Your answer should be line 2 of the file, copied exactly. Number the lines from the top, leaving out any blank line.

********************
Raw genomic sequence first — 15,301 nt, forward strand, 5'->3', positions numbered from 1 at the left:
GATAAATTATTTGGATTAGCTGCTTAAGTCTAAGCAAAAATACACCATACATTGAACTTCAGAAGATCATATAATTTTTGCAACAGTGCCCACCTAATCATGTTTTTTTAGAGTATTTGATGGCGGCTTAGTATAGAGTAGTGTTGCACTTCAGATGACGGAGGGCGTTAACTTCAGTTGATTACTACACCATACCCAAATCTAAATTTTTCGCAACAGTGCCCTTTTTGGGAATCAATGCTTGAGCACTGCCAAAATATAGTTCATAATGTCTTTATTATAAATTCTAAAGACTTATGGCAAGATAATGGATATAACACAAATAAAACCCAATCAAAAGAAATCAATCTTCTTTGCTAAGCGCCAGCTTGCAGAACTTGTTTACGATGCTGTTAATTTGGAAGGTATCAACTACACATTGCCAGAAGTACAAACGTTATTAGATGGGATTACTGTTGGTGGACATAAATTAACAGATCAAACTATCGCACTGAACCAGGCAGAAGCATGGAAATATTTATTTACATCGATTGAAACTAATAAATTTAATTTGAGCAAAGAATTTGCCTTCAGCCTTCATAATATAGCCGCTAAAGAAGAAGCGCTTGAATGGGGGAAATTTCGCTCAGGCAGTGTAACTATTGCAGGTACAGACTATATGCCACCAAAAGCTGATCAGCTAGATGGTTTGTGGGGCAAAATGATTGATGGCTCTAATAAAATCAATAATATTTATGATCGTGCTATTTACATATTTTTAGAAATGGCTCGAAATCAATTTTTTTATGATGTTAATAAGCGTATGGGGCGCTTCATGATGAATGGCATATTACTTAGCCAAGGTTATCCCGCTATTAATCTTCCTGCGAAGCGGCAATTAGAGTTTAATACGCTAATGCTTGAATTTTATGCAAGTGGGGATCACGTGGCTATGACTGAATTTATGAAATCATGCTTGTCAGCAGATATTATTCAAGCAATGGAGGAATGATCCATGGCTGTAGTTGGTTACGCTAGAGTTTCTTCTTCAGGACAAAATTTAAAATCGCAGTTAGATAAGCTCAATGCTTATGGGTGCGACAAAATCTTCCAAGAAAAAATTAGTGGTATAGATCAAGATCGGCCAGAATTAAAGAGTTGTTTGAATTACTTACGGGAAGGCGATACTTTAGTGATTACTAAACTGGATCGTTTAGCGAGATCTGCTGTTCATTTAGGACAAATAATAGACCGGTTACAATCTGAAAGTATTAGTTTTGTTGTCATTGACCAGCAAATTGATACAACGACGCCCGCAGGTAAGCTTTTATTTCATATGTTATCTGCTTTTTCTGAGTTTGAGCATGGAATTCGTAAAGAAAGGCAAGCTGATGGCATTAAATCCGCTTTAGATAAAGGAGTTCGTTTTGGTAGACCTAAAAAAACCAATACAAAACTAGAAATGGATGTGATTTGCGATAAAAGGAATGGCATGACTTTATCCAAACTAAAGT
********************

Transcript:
GATAAATTATTTGGATTAGCTGCTTAAGTCTAAGCAAAAATACACCATACATTGAACTTCAGAAGATCATATAATTTTTGCAACAGTGCCCACCTAATCATGTTTTTTTAGAGTATTTGATGGCGGCTTAGTATAGAGTAGTGTTGCACTTCAGATGACGGAGGGCGTTAACTTCAGTTGATTACTACACCATACCCAAATCTAAATTTTTCGCAACAGTGCCCTTTTTGGGAATCAATGCTTGAGCACTGCCAAAATATAGTTCATAATGTCTTTATTATAAATTCTAAAGACTTATGGCAAGATAATGGATATAACACAAATAAAACCCAATCAAAAGAAATCAATCTTCTTTGCTAAGCGCCAGCTTGCAGAACTTGTTTACGATGCTGTTAATTTGGAAGGTATCAACTACACATTGCCAGAAGTACAAACGTTATTAGATGGGATTACTGTTGGTGGACATAAATTAACAGATCAAACTATCGCACTGAACCAGGCAGAAGCATGGAAATATTTATTTACATCGATTGAAACTAATAAATTTAATTTGAGCAAAGAATTTGCCTTCAGCCTTCATAATATAGCCGCTAAAGAAGAAGCGCTTGAATGGGGGAAATTTCGCTCAGGCAGTGTAACTATTGCAGGTACAGACTATATGCCACCAAAAGCTGATCAGCTAGATGGTTTGTGGGGCAAAATGATTGATGGCTCTAATAAAATCAATAATATTTATGATCGTGCTATTTACATATTTTTAGAAATGGCTCGAAATCAATTTTTTTATGATGTTAATAAGCGTATGGGGCGCTTCATGATGAATGGCATATTACTTAGCCAAGGTTATCCCGCTATTAATCTTCCTGCGAAGCGGCAATTAGAGTTTAATACGCTAATGCTTGAATTTTATGCAAGTGGGGATCACGTGGCTATGACTGAATTTATGAAATCATGCTTGTCAGCAGATATTATTCAAGCAATGGAGGAATGATCCATGGCTGTAGTTGGTTACGCTAGAGTTTCTTCTTCAGGACAAAATTTAAAATCGCAGTTAGATAAGCTCAATGCTTATGGGTGCGACAAAATCTTCCAAGAAAAAATTAGTGGTATAGATCAAGATCGGCCAGAATTAAAGAGTTGTTTGAATTACTTACGGGAAGGCGATACTTTAGTGATTACTAAACTGGATCGTTTAGCGAGATCTGCTGTTCATTTAGGACAAATAATAGACCGGTTACAATCTGAAAGTATTAGTTTTGTTGTCATTGACCAGCAAATTGATACAACGACGCCCGCAGGTAAGCTTTTATTTCATATGTTATCTGCTTTTTCTGAGTTTGAGCATGGAATTCGTAAAGAAAGGCAAGCTGATGGCATTAAATCCGCTTTAGATAAAGGAGTTCGTTTTGGTAGACCTAAAAAAACCAATACAAAACTAGAAATGGATGTGATTTGCGATAAAAGGAATGGCATGACTTTATCCAAACTAAAGT